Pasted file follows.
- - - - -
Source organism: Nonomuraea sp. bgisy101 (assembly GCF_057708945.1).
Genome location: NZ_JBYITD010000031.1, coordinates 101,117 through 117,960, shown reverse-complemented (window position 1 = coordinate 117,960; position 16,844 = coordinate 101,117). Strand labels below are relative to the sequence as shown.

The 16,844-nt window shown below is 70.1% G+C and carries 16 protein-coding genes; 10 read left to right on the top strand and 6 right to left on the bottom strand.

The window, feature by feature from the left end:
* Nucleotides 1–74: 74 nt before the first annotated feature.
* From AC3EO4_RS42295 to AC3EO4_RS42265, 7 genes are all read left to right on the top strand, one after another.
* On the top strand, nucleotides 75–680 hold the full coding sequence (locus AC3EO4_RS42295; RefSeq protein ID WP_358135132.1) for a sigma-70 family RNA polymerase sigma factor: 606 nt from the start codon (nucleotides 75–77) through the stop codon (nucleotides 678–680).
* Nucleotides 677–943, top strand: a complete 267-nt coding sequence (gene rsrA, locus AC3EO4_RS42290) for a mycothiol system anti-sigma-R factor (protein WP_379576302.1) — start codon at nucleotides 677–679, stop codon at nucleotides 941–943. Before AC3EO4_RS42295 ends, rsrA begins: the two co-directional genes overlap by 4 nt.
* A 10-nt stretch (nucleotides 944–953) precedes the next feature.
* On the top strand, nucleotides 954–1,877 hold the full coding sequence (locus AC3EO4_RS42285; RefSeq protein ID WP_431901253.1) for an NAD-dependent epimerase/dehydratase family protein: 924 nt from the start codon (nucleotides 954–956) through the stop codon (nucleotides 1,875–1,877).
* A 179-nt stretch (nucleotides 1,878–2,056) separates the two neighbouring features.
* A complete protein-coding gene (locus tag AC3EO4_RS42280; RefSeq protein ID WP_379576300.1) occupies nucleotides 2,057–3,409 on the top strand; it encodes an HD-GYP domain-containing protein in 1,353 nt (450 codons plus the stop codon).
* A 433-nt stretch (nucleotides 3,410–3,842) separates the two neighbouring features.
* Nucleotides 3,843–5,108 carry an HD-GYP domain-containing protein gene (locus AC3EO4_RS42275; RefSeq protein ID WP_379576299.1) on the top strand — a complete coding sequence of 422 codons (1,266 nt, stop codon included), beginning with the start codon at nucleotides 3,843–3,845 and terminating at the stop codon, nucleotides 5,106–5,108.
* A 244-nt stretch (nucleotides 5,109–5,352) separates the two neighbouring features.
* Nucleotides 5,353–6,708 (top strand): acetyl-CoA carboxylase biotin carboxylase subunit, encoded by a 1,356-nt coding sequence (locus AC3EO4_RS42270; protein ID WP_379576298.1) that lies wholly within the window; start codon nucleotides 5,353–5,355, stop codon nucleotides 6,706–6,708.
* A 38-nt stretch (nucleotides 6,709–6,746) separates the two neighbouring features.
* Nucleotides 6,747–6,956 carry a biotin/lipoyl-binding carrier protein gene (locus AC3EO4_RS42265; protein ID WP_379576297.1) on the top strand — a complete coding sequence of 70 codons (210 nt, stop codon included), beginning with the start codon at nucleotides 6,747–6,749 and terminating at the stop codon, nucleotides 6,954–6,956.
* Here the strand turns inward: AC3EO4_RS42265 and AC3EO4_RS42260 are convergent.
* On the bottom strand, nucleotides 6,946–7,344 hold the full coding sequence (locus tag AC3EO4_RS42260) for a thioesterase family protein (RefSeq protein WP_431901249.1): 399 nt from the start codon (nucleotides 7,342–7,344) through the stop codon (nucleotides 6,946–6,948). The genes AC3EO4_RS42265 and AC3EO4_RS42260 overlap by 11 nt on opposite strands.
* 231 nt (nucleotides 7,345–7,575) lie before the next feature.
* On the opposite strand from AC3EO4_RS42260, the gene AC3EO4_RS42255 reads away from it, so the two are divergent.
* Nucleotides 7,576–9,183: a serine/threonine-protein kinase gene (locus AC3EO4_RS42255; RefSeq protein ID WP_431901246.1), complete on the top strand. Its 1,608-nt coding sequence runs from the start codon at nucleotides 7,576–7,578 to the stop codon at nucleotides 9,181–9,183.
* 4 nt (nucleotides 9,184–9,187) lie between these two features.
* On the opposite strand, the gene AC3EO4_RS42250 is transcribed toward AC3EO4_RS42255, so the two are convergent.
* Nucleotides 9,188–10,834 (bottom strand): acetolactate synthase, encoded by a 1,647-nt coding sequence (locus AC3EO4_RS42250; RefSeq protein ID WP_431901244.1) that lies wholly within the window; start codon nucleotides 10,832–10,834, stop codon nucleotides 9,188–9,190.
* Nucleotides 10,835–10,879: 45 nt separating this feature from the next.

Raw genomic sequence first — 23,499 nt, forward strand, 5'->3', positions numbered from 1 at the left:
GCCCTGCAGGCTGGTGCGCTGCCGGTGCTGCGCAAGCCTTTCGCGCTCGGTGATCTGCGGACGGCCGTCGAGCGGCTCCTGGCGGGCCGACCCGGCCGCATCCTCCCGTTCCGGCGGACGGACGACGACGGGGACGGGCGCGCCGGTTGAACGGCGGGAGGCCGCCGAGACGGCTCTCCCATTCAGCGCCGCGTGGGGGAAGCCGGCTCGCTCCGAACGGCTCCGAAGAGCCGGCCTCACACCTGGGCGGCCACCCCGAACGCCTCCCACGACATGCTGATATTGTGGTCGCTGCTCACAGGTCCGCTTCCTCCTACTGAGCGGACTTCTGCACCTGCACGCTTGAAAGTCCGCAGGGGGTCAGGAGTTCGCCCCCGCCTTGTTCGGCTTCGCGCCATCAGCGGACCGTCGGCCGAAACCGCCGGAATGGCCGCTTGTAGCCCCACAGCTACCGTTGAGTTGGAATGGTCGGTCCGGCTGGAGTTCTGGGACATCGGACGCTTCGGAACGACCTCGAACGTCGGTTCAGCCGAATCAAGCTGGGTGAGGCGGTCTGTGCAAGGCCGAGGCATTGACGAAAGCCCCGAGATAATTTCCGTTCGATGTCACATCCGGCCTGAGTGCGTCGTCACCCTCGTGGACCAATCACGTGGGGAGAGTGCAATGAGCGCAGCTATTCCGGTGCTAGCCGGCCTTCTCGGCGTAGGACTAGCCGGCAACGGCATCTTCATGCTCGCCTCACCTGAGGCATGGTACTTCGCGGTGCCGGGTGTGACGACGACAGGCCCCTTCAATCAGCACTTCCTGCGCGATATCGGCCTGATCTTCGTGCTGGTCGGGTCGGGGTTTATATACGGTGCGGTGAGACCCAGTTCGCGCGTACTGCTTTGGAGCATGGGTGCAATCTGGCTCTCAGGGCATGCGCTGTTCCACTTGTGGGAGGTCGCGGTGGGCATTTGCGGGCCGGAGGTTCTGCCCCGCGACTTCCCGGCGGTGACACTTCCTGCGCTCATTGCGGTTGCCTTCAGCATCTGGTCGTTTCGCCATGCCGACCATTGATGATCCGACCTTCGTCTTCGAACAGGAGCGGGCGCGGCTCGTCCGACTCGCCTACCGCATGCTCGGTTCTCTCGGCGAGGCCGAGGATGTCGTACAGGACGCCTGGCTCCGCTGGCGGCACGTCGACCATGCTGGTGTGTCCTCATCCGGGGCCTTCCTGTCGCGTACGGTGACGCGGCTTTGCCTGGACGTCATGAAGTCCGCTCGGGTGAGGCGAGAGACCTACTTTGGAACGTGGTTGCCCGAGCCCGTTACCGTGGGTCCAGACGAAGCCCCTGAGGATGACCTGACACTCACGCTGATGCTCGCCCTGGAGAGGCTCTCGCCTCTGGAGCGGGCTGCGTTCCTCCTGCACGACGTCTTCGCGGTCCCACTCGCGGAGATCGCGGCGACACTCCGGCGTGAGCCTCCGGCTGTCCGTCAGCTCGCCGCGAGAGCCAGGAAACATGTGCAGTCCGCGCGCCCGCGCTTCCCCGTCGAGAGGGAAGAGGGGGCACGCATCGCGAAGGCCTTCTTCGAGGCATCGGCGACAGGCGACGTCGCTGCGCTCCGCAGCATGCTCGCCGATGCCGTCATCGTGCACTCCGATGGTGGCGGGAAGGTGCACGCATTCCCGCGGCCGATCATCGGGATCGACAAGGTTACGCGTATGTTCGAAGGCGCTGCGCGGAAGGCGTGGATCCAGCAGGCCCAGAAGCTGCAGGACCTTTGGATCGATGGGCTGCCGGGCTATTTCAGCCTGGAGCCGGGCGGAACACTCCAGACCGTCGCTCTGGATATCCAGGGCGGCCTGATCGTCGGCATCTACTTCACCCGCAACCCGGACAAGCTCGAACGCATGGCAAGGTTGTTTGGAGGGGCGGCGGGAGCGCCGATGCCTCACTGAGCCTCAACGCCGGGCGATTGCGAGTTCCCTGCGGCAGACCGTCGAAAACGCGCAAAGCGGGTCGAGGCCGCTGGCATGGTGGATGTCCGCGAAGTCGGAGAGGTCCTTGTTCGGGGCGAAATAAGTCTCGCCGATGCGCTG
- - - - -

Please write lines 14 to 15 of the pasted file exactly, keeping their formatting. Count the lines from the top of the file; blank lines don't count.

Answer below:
* Nucleotides 3,843–5,108 carry an HD-GYP domain-containing protein gene (locus AC3EO4_RS42275; RefSeq protein ID WP_379576299.1) on the top strand — a complete coding sequence of 422 codons (1,266 nt, stop codon included), beginning with the start codon at nucleotides 3,843–3,845 and terminating at the stop codon, nucleotides 5,106–5,108.
* A 244-nt stretch (nucleotides 5,109–5,352) separates the two neighbouring features.